HR departments that utilize analytics for measuring and improving upon their initiatives have an advantage over the competition and make better decisions. This is the root of what it means to make data-driven decisions. Using data for both measuring business impact and implementing HR initiatives will provide HR leaders, CEOs, CFOs, proper data, and evidence that their initiatives have a return on investment and are working as planned. This allows HR leaders to make a business case for their initiatives as well as improve an HR department’s efficiency. However, only about 10% of organizations have a strong HR analytics team in place, and unfortunately, development towards improving an HR analytics function is often slow. In this article, we will discuss how to measure business impact and the data that needs to be collected and analyzed.
Measuring Business Impact
What does a business impact mean? In basic terms, the business impact is primarily operational and financial impact of processes and functions. A business impact could be about potential loss or gains, but when spoken of as a loss scenario it is in the realm of risk assessment. It does not need to be only about loss or disruption scenarios, however for HR these loss scenarios also important to consider when creating mitigation strategies (one such scenario is adjusting operations to mitigate issues associated with Covid-19). For determining business impact, it is important to have financial and operational data associated with certain HR initiatives.
For example, you want to measure whether productivity was improved by some HR initiative “x”, a metric you would want to begin with would be a productivity metric. Here is the basic metric formula:
Now, you may want to do some null and alternate hypothesis testing, but you will need to constrain your data a bit by either quarter or prior year, or averages for more sophisticated analysis, but it might be asking too much to demonstrate some sort of correlation with a potentially small data set. However, if analyzed over a course of a year or months, it might be worthwhile to conduct a more sophisticated test. However, if an HR professional found that productivity did improve by 5-10% based on initiative “x”, it might indicate that the initiative had a modest impact on productivity, or at least on the surface demonstrates some sort of productivity improvement. However, to increase one’s confidence in the analysis it does require some hypothesis testing, mostly due to other factors or trends that might counter the impact of initiative “x” (a quick example would be a general trend of increasing productivity over time, prior to initiative “x”, or some other explanation for an increase in productivity).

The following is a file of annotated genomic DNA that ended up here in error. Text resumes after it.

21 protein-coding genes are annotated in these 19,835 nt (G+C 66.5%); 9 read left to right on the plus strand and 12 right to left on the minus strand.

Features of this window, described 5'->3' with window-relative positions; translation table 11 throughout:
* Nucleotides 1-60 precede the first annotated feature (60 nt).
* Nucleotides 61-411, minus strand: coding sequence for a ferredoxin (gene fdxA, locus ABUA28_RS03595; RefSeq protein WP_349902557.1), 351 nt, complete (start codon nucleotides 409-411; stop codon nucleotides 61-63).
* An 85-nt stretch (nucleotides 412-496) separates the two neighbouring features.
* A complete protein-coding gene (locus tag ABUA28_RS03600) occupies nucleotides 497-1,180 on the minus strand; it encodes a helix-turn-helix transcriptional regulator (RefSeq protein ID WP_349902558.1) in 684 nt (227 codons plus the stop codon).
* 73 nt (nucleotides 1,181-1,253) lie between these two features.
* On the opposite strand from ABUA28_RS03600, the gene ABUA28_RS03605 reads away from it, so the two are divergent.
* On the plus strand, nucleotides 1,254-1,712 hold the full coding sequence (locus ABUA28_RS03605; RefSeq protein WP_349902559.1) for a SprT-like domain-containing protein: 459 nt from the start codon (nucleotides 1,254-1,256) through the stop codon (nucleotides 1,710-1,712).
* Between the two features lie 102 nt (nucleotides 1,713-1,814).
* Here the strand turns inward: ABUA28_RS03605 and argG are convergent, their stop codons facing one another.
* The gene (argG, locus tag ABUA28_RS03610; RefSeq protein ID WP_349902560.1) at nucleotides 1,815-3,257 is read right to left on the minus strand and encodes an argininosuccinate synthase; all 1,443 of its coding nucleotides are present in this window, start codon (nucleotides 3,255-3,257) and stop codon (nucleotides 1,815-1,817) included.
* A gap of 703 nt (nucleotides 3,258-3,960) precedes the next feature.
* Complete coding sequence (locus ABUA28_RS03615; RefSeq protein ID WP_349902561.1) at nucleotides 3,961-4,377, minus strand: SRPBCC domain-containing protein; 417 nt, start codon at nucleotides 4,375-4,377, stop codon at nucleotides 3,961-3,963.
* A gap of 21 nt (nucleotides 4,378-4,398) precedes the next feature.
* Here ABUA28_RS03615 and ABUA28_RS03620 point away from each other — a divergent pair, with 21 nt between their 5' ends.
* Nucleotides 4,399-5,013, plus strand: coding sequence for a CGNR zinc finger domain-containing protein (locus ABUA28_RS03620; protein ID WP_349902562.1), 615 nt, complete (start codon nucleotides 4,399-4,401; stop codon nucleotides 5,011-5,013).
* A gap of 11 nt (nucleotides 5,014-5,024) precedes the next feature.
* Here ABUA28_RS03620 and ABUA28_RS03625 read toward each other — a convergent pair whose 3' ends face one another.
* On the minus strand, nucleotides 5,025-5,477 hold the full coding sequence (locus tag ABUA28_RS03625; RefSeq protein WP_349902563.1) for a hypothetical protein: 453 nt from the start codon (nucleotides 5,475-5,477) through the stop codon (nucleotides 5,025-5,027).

Employee Engagement Example
Employee engagement is one of the major items almost every HR professional wants to keep tabs on that directly has a business impact. The HR professionals must look for ways to measure employee engagement within their organizations, here are a few metrics to consider. One of the key indicators for employee engagement is the turnover rate. Generally, the overall annual turnover rate should be 10% or less. Higher turnover rates limit ROI, with the general break-even point for hiring an employee is roughly five months to a year depending on the role and organization. Here are two formulas to consider for turnover:
This is a basic turnover rate, there are other considerations for a deeper dive, like turnover of new hires, turnovers based on performance, or even failure to start rates. High turnover rates are a reason to look at employee engagement, and then implementing initiatives to improve them. The second formulas are the costs of turnover and cost per turnover:
Turnover costs and rates help make a business case to improve employee engagement and the potential financial impact it has on organizations. To measure the impact of an employee engagement initiative using the cost per turnover and cost of turnover would be key. If an employee engagement initiative “x” led to a reduction of turnover rates and produced an over savings of “y” over a year, would be a rather good indicator that it was working. Of course, it would require more statistical analysis to improve overall confidence that “x” was working.
A Seat at the Table
Measuring the business impact of an HR department is important, one to help justify the costs of HR departments, to help manage the workforce strategically, providing HR a seat at the shareholders’ table, and more. Proving and demonstrating the financial impact of HR for organizations make the HR partners in business rather than a cost of doing business.
beepnow is dedicated to assisting HR through the use of IT and digital transformation. We believe in improving work through the use of data. For help with improving employee engagement, productivity, performance management, and more, please contact us to schedule a conversation.